Daphne Duong

June 22, 2021

Podcast EP.41: Why digital fashion is the future

Digital fashion assets such as NFTs and CGI models are challenging the traditional retail business models of production, consumption and ownership.

Propelled by the pandemic, the fashion industry is adopting more digital strategies, with ecommerce at the forefront and NFT mania at its height. 

More fashion retailers are diving head first into the virtual fashion world by getting hot and heavy with digital experiments from virtual fashion shows to live stream shopping. With no end in sight for the trend towards more digital interactions, virtual fashion is emerging as a huge opportunity for brands - both as a revenue stream and a channel for product discovery. 

An expert in this field, Founder of The Diigitals, Cameron-James Wilson, is best known for his creation of the World’s First Digital Supermodel, Shudu, who has amassed 217k followers on Instagram and has also worked with high-fashion names including Balmain and Louboutin. With over a decade of experience in the industry, Cameron started out as a fashion photographer and visual artist. Now, he runs an all digital modeling agency to demonstrate the potential of 3D fashion modeling and showcases its application for innovative brands. In this episode, Cameron takes us on his journey through the world of digital fashion, the opportunities for retailers and whether NFTs are on their decline. 

Key takeaways:

  • While virtual fashion has predominantly  made headway across the industry over the past year, Cameron notes that the technology was nothing new to him given its usage across other fields. He says, “3D virtual fashion is a revolution within the fashion industry and is one that is really late to the party - it’s gone past being fashionably late. It’s sort of catching up to everyone at this point.”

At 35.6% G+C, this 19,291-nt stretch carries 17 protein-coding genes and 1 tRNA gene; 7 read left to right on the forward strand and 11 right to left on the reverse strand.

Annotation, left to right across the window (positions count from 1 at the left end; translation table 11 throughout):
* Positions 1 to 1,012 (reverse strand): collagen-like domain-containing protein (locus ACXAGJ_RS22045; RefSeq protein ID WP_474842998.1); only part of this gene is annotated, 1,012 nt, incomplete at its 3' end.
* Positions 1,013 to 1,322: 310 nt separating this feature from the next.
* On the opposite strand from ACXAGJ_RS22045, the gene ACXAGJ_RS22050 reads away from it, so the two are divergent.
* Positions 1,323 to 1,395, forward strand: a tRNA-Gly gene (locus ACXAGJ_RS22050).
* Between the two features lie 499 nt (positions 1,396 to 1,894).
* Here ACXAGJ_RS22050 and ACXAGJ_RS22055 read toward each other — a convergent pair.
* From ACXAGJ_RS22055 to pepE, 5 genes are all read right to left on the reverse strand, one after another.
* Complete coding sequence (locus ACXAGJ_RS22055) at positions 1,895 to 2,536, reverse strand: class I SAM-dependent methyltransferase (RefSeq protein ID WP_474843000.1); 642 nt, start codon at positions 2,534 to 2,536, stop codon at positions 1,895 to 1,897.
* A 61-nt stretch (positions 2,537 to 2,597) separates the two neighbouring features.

• When considering the ethics behind creating digital models, Cameron mentions how it’s been a massive learning journey for him as a White man who created a Black character. He says, “The intent was really to create a depiction of a beautiful woman. There wasn’t really anything more to it. Now that she has become quite famous and does have a platform, there is a responsibility there to make sure she’s not taking away from the community that she represents. There are concerns that people can use these models to profit from the likeness of Black women and that’s 100% not my intention. So for anybody moving in this space and creating these characters, you have to be aware of that and you have to be responsible with the creation of these characters. If you’re going to create a Black character and you are White, be prepared to hire Black creatives, work with Black writers, Black brands - everything you can do to give back to that community.” Cameron does exactly that and tries to step back when possible to let people who look like Shudu speak for her and make any necessary decisions. 
  • NFT mania may have subsided a bit and entered a lull; however, Cameron believes people will use that time to come up with even more amazing things. He says, “we’re not in the golden age of NFTs yet. We’re in the experiremental phase and then in the future we’re going to move into a time when we’re going to know what the real function of NFTs will be because I don’t think the way people use them is the way they’re intended to be used for.”

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